Well-known songs from the musical include "Look Down," "I Dreamed a Dream", "Master of the House", "Who Am I," "Do You Hear the People Sing?", "On My Own", "A Little Fall Of Rain", "Bring Him Home," "Empty Chairs at Empty Tables", "Stars", "At the End of the Day", "Castle On A Cloud", "Red and Black", "Javert's Suicide," and "One Day More".

It was announced on February 17, 2006, that Les Misérables would be making a six-month return to Broadway, beginning on November 9, 2006 at the Broadhurst Theatre. The cast will include Alexander Gemignani (Jean Valjean), Norm Lewis (Javert), Daphne Rubin-Vega (Fantine), Jenny Galloway* (Madame. Thénardier), Gary Beach* (Thénardier), To Be Announced (Éponine), Ali Ewoldt* (Cosette), Adam Jacobs* (Marius), Aaron Lazar (Enjolras).

* These Actors have appeared in seperate productions of Les Misérables elsewhere.

The first school age theatre to gain the rights to the musical was The King's Theatre, in Sydney, Australia, in late 2000, performing the official edition in March 2001. This first performance prompted a student edition to become available through Musical Theater International in 2002. This is notable because it is unusual for a student edition to be released while professional productions (London and US touring productions) are still showing. However, all the actors in the school edition must be students (under 19 and unpaid), in order to prevent theatre companies from performing the show. It is also shorter than the "official" version, although no major scenes or songs have been removed. The official poster and cover art for the student edition features Cosette wearing a letterman jacket and holding several textbooks.

The immense popularity of the show has caused hundreds of high schools across the USA to pick up the show's rights and perform it. Millard North High School in Omaha Nebraska was the first high school in the United States to put on Les Mis School Edition (LMSE), performing it just two hours before a performance in California on the same day. In the UK it has been available to schools (and subsequently to youth groups) since late 2002. A comprehensive list of the hundreds of British youth organisations to perform LMSE in just four short years can be found at the website of the publisher, Josef Weinberger (www.josef-weinberger.com).

The longest running performance of this Student Production was and is to this day in St. George, Utah at the Tuacahn Amphitheatre Center For the Arts Institute Program in which they ran for over five weeks.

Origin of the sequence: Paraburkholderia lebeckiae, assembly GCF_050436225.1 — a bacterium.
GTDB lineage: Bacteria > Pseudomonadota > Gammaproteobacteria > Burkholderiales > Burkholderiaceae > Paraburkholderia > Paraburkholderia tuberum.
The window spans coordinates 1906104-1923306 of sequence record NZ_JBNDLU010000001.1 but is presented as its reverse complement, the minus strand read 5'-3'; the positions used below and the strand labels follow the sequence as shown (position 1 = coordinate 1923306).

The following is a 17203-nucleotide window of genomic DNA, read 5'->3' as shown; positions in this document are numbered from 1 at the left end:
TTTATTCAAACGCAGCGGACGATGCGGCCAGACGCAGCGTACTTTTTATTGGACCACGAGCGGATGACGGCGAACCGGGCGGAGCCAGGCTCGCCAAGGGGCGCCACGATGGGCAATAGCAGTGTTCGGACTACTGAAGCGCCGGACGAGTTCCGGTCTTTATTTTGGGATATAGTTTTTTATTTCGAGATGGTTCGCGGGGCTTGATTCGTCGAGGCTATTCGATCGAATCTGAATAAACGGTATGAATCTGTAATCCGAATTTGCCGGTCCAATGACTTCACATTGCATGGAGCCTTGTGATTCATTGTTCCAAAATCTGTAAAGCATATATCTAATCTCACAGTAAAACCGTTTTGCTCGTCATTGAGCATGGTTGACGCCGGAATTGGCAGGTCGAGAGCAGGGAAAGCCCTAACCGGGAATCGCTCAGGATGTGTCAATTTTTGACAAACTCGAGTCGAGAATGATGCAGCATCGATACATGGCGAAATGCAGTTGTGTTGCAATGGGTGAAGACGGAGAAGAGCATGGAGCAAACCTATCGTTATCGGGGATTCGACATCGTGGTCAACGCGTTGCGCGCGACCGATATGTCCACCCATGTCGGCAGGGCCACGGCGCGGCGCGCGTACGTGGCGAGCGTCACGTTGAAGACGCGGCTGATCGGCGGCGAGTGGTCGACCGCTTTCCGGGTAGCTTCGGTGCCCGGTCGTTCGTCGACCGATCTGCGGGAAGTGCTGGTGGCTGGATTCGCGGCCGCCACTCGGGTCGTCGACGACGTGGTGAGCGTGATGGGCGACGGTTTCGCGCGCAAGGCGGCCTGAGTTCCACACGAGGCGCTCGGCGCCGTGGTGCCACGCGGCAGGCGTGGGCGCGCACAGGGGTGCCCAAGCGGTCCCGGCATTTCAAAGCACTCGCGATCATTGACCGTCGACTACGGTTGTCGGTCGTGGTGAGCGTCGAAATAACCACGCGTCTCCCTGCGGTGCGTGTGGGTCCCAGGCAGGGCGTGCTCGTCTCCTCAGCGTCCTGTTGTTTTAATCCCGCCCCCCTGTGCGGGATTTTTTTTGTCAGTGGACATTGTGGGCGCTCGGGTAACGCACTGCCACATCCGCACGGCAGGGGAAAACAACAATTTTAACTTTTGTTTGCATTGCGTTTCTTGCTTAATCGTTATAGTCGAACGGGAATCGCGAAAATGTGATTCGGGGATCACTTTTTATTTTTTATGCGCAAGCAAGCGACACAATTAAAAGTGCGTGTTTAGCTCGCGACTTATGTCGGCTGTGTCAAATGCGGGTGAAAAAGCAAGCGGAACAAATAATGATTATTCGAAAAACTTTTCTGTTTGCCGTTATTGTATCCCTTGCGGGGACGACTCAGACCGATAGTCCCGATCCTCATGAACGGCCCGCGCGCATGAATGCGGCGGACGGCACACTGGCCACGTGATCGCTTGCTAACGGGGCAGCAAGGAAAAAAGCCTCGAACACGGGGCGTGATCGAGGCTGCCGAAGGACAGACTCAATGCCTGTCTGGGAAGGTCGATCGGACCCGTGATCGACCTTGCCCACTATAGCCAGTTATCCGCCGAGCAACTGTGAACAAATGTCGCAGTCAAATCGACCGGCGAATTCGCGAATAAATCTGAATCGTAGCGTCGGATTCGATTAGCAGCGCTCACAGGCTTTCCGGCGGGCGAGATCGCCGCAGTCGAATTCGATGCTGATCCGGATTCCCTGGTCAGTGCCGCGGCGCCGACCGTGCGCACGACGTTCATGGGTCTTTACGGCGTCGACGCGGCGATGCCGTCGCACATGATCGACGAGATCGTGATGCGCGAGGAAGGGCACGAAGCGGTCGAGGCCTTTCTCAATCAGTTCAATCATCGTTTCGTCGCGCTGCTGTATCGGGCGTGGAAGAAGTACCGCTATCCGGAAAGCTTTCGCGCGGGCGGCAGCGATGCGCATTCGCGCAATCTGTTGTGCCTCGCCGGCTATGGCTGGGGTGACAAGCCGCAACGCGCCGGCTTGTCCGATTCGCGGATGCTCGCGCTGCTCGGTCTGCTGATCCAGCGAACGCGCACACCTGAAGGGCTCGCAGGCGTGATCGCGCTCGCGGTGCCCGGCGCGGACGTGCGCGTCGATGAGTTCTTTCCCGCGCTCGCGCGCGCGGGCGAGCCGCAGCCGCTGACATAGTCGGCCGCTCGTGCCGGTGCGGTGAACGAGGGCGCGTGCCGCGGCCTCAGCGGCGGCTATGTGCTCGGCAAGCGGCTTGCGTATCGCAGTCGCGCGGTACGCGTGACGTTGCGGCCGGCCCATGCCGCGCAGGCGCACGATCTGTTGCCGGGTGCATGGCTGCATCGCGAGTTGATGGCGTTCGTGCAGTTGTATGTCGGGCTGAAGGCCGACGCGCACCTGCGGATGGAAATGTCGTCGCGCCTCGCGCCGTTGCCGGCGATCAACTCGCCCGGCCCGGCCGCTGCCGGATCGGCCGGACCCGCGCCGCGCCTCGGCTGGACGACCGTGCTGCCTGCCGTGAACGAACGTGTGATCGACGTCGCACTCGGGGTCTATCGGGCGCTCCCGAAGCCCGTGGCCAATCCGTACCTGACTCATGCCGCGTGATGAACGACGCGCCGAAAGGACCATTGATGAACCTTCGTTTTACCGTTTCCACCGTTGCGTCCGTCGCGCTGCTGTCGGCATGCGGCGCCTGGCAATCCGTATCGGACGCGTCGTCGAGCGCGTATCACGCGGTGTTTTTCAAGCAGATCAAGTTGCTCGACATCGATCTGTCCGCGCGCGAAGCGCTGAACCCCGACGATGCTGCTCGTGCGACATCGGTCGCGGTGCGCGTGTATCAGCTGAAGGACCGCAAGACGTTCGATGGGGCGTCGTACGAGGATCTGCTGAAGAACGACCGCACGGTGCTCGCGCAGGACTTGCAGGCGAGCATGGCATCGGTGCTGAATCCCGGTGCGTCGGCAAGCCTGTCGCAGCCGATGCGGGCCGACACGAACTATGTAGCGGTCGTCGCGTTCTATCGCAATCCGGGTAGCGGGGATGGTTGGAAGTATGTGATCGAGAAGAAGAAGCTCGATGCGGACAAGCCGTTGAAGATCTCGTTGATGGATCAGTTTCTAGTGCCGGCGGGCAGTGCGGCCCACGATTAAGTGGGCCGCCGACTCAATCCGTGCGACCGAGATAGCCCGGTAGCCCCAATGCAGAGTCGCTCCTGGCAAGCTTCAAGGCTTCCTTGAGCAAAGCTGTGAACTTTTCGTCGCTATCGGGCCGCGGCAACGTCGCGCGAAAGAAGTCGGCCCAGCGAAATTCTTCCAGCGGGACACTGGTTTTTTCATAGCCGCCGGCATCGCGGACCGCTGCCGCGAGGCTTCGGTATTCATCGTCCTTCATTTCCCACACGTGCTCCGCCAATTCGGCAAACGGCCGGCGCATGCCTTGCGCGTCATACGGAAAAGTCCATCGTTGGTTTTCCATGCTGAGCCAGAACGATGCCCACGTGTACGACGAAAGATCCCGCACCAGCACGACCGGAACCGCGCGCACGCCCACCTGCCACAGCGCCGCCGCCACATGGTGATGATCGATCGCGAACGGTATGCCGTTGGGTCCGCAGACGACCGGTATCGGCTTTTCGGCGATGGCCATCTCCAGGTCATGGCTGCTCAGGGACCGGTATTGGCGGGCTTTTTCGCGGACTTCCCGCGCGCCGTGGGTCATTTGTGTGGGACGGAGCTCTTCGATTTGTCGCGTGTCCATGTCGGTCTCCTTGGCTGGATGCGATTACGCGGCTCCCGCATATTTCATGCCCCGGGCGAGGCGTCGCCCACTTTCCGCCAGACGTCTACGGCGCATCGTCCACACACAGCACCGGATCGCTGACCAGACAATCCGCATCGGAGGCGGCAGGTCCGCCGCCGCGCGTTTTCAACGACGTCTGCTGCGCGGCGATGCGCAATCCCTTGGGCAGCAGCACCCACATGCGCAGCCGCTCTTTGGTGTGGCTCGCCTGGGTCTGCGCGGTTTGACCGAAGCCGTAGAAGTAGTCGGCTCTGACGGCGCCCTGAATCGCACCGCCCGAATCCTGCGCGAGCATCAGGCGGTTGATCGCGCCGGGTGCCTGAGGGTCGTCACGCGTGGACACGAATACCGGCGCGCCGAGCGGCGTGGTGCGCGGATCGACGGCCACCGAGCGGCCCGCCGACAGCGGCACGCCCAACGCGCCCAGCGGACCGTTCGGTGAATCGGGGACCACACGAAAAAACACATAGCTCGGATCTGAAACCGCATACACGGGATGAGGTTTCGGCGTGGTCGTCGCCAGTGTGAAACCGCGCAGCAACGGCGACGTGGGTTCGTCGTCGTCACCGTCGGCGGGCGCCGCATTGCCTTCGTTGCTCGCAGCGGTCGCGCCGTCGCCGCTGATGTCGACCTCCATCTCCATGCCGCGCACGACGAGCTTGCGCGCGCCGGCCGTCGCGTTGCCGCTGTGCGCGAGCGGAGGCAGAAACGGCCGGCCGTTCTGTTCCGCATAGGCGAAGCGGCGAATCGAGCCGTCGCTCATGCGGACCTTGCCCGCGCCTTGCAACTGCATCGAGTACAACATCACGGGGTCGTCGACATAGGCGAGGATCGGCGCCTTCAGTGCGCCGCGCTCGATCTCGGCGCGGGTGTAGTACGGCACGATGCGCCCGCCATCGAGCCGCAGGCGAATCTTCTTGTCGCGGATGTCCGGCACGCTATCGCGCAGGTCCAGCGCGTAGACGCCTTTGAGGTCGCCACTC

The Student Edition contains several cuts from the original show. One or two appear to be because of unsuitable language or sentiment (e.g. Thénardier's line "this one's a queer, but what can you do?" in "Beggars at the Feast") but most cuts have been made - expertly - merely to shorten this taxing show to a manageable length for young performers. A few subtle changes of vocal pitch have also been made for the same reason. "Stars" by Javert and "Castle of a Cloud" lose a verse each; Valjean and Javert sadly lose their thrilling face-off duo just after Fantine's death ("I am warning you, Javert"). "Dog Eats Dog" by Thenardier is heavily truncated as well. However, LMSE is by no means an inferior product to the original - just different. What it loses in completeness it gains in intensity and pace; and at 2½ hours plus no audience feels short-changed by it.

Most productions have been based on the Broadway version of the show, including the 1991 Paris version which mixed original lyrics with new French lyrics for the additional and altered songs. The show has been produced in 38 countries and translated into 21 languages.

In Germany, the Broadway version has been presented in Duisburg and in Berlin. In addition to this, the musical been produced with great success by a number of opera houses, among them Bonn, Saarbrücken and Detmold. A production in Meiningen is planned for winter 2007.

The musical has always been very popular in Japan. It is the first country outside England and the United States to stage the updated version musical. They have made a total of 6 cast recordings, with each cast recordings having a specific color label. (Blue, Red, Light Blue, Green, Purple, and Orange)

Les Miserables opened in 2000 in Buenos Aires, Argentina, being the second version in Spanish after the 1993 Madrid version. It ran for eight months at Teatro Ópera. The Spanish-speaking version (Madrid, Buenos Aires and México, in which Mexican Soprano Claudia Cota, one of the world's greatest voices, played the role of Cosette) is the only international version having changed its name from "Les Misérables" to "Los Miserables". No recording was made from the Buenos Aires production, making the Madrid production the only Spanish recording of the show. It also was performed in portuguese during 2001/2002 season iin São Paulo, Brazil, opening the newly restored Abril theatre, where other musicals have been staged thereafter, such as Disney's Beauty and the Beast, Chicago and currently The Phantom of the Opera (2005/2006).

In 2002, Lés Miserables became the first Broadway musical to be staged in mainland China. Running for twenty-one performances at Shanghai's Grand Theatre, the American Touring Cast's production was spectacularly successful, grossing 12 million yuan.

On April 8 2004, to mark the 100th anniversary of the Entente Cordiale this became the first West End play ever to be performed at Windsor Castle.

A film adaptation of the musical has been in development, on and off, since the late 1980s.

Alan Parker was reported to be attached to the adaptation at an early stage.

In 1992 Cameron Mackintosh announced that the movie would be directed by Bruce Beresford and co-produced by Tri-Star Pictures, but this project was abandoned some time later.Permission is granted to copy, distribute and/or modify this document under the terms of the GNU Free Documentation License, Version 1.2 or any later version published by the Free Software Foundation; with no Invariant Sections, with no Front-Cover Texts, and with no Back-Cover Texts.
Virtual Magic is a human knowledge database blog. Text Based On Information From Wikipedia, Under The GNU Free Documentation License. Copyright (c) 2007 Virtual Magic. Permission is granted to copy, distribute and/or modify this document under the terms of the GNU Free Documentation License, Version 1.1 or any later version published by the Free Software Foundation; with no Invariant Sections, no Front-Cover Texts and no Back-Cover Texts. A copy of the license is included in the section entitled "GNU Free Documentation License".